An unattractive mouth with missing teeth leads to low self-esteem discomfort and poses a negative effect on social interactions. Broken or missing teeth may make you feel embarrassed when appearing in public.
You may feel uncomfortable talking to people or, even worse, you might begin to avoid showing your teeth.
In the U.S.A. 69 % of adults 35-44 years old have lost at least one permanent tooth and 26% of adults 65-74 have lost all of their teeth.
Teeth are lost because of:
• Advanced gum disease (periodontitis)
• Advanced tooth decay
• Root fracture
• Trauma to the mouth caused by an accident
• Root canal failure
• Excessive wear
• Congenital defects
CONSEQUENCES OF MISSING TEETH
• Poor esthetic appearance
• Loss of jawbone – bone loss
• Difficulty chewing
• Trouble speaking
• Facial collapse
• Difficulty keeping teeth clean
• Grinding and clenching
• Painful jaw points
If you lose teeth, the remaining ones left in the mouth must withstand all the forces of mastication, thus shortening their stay in the mouth. Loose teeth leave spaces in the mouth. The body in an effort to compensate for the open space, changes the positions of remaining teeth to try to close those spaces.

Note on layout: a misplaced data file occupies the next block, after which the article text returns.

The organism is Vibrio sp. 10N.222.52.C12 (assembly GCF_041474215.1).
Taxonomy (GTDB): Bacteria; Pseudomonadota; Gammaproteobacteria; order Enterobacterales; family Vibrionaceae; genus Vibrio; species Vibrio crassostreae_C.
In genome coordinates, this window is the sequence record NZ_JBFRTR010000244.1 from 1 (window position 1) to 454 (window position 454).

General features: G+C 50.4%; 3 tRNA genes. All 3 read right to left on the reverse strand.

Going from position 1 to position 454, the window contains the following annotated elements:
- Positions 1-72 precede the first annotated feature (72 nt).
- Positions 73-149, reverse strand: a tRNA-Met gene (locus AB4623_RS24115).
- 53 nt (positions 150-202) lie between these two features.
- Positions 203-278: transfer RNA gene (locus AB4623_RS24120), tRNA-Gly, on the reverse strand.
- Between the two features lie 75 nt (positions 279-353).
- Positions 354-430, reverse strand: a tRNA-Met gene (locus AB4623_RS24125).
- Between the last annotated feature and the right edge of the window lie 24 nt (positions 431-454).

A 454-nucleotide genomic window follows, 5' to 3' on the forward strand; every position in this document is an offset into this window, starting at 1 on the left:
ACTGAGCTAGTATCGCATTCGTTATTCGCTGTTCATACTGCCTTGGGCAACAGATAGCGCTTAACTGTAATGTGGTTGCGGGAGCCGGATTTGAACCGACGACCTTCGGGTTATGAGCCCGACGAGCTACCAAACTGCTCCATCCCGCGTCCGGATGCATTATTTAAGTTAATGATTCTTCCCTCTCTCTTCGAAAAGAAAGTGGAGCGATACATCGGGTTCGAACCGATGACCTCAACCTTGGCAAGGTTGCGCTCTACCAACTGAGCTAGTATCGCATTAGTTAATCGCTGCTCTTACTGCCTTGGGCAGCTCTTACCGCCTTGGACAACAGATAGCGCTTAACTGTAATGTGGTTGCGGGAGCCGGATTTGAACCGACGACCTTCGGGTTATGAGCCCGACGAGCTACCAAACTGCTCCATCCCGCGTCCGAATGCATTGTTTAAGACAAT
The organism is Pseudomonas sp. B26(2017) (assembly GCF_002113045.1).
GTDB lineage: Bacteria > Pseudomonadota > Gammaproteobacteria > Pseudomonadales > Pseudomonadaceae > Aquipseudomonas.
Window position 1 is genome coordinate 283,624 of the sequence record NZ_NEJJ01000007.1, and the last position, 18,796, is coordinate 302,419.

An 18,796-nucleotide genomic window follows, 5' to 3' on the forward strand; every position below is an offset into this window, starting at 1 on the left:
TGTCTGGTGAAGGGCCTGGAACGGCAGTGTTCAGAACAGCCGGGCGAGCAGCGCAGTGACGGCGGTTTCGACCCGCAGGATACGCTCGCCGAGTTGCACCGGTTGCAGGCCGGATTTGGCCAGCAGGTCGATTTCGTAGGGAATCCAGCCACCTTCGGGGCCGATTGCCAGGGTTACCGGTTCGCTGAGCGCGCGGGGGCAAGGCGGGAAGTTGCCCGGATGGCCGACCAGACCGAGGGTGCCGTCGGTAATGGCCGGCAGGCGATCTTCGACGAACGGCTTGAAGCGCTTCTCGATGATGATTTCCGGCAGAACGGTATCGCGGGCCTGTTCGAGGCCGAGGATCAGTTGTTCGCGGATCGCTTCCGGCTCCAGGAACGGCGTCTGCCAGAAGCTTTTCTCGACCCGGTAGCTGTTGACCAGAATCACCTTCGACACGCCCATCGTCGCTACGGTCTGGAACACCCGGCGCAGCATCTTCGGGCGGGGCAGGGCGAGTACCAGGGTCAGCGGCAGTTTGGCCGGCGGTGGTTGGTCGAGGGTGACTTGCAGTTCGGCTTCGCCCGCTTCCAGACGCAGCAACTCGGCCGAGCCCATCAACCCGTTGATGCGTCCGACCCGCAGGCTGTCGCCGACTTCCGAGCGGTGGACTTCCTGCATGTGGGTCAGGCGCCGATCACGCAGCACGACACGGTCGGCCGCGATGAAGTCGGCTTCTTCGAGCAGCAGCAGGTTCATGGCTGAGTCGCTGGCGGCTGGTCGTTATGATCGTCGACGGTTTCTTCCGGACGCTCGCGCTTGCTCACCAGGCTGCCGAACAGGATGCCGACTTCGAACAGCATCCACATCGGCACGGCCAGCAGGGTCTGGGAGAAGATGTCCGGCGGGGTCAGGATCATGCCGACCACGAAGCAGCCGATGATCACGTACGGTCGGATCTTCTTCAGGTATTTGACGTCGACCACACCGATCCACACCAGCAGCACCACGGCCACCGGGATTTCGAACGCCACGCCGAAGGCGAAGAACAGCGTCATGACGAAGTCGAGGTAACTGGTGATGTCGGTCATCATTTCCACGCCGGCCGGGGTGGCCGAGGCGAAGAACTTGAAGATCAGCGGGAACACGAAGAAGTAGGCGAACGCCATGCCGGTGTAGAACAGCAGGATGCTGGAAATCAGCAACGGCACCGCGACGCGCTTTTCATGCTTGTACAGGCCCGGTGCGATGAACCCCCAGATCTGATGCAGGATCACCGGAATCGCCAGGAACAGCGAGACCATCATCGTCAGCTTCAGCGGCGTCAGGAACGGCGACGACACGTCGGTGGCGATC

Chewing efficiency decreases gradually. If the missing pieces are not replaced, collapse is likely. It is very much like a building, if the supporting columns are removed, collapse follows.
Our jaw bones serve as the mainstay of the teeth. Losing teeth, the jaw bone loses its function and it will begin to atrophy and be deformed or re-absorbed.
The longer one waits to replace lost teeth, the more bone loss occurs, and it may become severe.
The placement of dental implants allows to stop bone loss because they induce bone formation around them.
A question you may have:
I have enough bone, can I replace my missing teeth with dental implants ?
YES. YOU HAVE CHOICES !
In most cases, we can use advanced surgical techniques such as bone grafts and sinus lift.